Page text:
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2022: A Magical Season on Casco Bay

Out and About with the Casco Baykeeper by Ivy Frignoca

In 2020 and 2021, with social contact limited and meetings mostly via Zoom, Staff Scientist Mike Doan and I continued monitoring water quality and worked hard to improve and protect our beloved Bay. What we missed was time with friends and colleagues. Reconnecting in person with people on and around the Bay made the 2022 summer magical. 

Casco Baykeeper Ivy Frignoca stands with Executive Director Will Everitt and recipients of the 2022 Casco Bay Awards at We Are Water, our Members Annual Meeting in New Gloucester in July. Award recipients were recognized for their exceptional efforts to address pollution and climate change in Casco Bay. From left to right: Scott Firmin, Portland Water District Director of Wastewater Services; Dan Devereaux, Brunswick Coastal Resources Manager; Ivy; Will; Fred Dillon, South Portland Stormwater Coordinator.

In July, I enjoyed seeing so many Friends of the Bay at our first in-person Annual Members Meeting in three years. I also had the opportunity to connect with colleagues and donors at our Continuous Monitoring Stations. The conversations we shared generated many ideas that will help us better protect the Bay.

In my personal life, it was a pleasure to enjoy the Bay with friends and family. Sailing with friends and stopping to explore Little Chebeague Island was one of my favorite moments. My children loved boating there when they were young. Exploring the island this year evoked present joy and past fond memories. 

On another excursion, dear friends and I gathered for a sunset cruise from Falmouth to Harpswell, stopping at Mackerel Cove before barbecuing by the Cribstone Bridge. The Bay shimmered, smooth and flat with the setting sun reflecting off the islands — I love the rugged beauty of Harpswell. 

I cherished my time off the water, too. I often bike along the Bay, with stops for the countless terrific views and coastline to explore — Cousins and Littlejohn Islands are personal favorites. When I simply need to relax, I head to my home turf: Broad Cove. Cumberland’s beautiful town reserve is an excellent place to swim, read a book, catch up with neighbors, and soak in some Bay magic.   

Wherever I have been this summer, I have seen people loving Casco Bay. It is wonderful to know I share this love for our Bay with so many, including all of you.

Become a Water Reporter and report what you see on Casco Bay

Want to get outside, take photos that may help protect the health of Casco Bay, and connect with other community members?

We invite you to join our new volunteer Observing Network, Water Reporter, an exciting way to share what you see around the Bay.

In 2016 and 2017, we saw a concerning increase in the number and extent of nuisance and harmful algal blooms in Casco Bay. Large mats of algae covered tidal flats, smothering animals underneath the mats, preventing juvenile clams from settling, and increasing the acidity of the sediment.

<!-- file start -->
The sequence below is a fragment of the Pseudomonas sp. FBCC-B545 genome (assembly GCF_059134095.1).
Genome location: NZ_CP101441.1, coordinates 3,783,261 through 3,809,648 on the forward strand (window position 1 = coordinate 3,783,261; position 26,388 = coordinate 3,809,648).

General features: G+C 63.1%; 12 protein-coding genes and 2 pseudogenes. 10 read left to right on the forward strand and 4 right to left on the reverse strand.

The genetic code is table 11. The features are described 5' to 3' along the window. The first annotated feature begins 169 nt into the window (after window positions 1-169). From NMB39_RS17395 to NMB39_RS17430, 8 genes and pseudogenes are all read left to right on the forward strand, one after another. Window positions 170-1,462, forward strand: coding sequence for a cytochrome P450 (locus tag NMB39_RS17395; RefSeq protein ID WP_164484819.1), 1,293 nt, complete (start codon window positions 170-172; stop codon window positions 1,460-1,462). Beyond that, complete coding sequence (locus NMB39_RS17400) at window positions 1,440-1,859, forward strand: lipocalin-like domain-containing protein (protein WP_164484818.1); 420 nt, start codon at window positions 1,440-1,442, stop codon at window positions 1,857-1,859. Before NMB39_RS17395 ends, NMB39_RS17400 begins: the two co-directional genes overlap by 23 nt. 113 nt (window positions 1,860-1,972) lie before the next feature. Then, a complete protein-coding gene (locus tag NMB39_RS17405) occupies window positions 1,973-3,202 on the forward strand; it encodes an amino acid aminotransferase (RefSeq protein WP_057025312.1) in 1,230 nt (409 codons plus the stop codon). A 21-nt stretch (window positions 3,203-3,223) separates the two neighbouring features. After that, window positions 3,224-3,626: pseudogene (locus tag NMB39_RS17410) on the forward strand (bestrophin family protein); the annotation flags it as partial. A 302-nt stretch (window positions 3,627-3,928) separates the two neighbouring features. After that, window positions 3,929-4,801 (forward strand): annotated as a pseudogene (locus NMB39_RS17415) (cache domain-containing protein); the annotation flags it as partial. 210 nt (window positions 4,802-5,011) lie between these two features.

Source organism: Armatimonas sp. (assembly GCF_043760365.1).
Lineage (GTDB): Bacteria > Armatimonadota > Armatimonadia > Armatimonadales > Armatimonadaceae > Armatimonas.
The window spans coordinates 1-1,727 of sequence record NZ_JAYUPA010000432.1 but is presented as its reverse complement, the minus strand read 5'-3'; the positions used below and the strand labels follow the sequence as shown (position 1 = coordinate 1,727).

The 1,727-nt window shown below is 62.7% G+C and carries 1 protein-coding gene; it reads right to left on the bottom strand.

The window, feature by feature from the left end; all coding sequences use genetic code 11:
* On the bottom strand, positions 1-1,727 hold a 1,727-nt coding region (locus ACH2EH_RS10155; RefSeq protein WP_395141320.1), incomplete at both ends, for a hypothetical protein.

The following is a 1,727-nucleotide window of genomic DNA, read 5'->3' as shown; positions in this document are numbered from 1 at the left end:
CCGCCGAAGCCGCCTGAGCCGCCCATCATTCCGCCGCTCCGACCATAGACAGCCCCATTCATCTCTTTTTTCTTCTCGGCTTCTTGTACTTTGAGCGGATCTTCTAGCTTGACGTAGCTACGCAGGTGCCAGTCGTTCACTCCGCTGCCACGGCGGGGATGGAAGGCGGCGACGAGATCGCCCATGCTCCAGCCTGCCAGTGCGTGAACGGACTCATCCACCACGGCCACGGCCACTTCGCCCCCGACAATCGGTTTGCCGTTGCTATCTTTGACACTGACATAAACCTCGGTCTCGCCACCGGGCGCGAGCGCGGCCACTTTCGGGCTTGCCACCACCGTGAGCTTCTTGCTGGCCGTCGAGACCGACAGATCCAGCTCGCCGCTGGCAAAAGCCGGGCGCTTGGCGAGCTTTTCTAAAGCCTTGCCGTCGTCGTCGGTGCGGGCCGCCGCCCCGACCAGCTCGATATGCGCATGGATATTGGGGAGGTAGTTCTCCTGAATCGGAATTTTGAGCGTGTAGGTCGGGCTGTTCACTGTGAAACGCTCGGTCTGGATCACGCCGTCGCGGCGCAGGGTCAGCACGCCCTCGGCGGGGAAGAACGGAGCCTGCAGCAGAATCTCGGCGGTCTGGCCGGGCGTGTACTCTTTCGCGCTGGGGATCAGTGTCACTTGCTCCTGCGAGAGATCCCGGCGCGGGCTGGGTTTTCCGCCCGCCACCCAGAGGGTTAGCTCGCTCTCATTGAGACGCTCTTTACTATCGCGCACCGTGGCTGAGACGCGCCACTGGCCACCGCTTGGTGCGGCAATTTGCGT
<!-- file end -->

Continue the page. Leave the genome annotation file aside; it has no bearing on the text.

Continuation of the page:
This summer and fall, we continue to be on the lookout for nuisance, green algal outbreaks—and we need your help!

Join Water Reporter now.

For this project we are asking you to take photos of the Bay to document algal bloom events, water pollution and trash, shoreline erosion, and marine wildlife sightings. Through the Water Reporter app, your photos will be shared with Friends of Casco Bay, as well as with other observers. You will be able to see and comment on others’ posts and get an idea of what is going on around the Bay.

Each submission is displayed on a map and posted to individual, organization, and watershed feeds. To keep you in the loop, you will receive email notifications every time someone comments or takes action on your report.

In order to be a Water Reporter volunteer:

  • You will need a smartphone (iPhone or Android) or a tablet (iPad or Android tablet).
  • Create an account on the Water Reporter app and join the Friends of Casco Bay group.
  • Be willing to take photos of the Bay and share them on the app along with their location.
What you need to know:
  • Each photo you submit will provide a better understanding of conditions in the Bay.
  • Friends of Casco Bay is especially interested in tracking algal blooms as they occur, so if you come across one, be sure to share a photo along with the hashtag #algae.
  • For other reports please use hashtags like #trash #erosion #pollutionreport or #wildlife in the photo caption to improve search and categorization of your report for the community and Friends of Casco Bay.

What’s the big deal with green algae?

In the marine environment, nitrogen jumpstarts the growth of algae and phytoplankton, tiny plants that form the base of the ocean food chain, which in turn nurture zooplankton, clams, oysters, crabs, lobsters, fish, and whales. But too much nitrogen may trigger large blooms of nuisance algae or “green slime,” which can reduce water clarity and lower oxygen levels, making life harder for marine organisms. These nuisance algal blooms may be triggered by excess nitrogen from fertilizers, sewage, pet wastes, and emissions from tailpipes and smokestacks. For more information on excess nitrogen and green algae visit https://www.cascobay.org/our-work/science/nuisance-algal-bloom-tracking/.

We hope you will join our observing network and help us keep an eye on the Bay we all share and love!

Map of Water Reporter Observations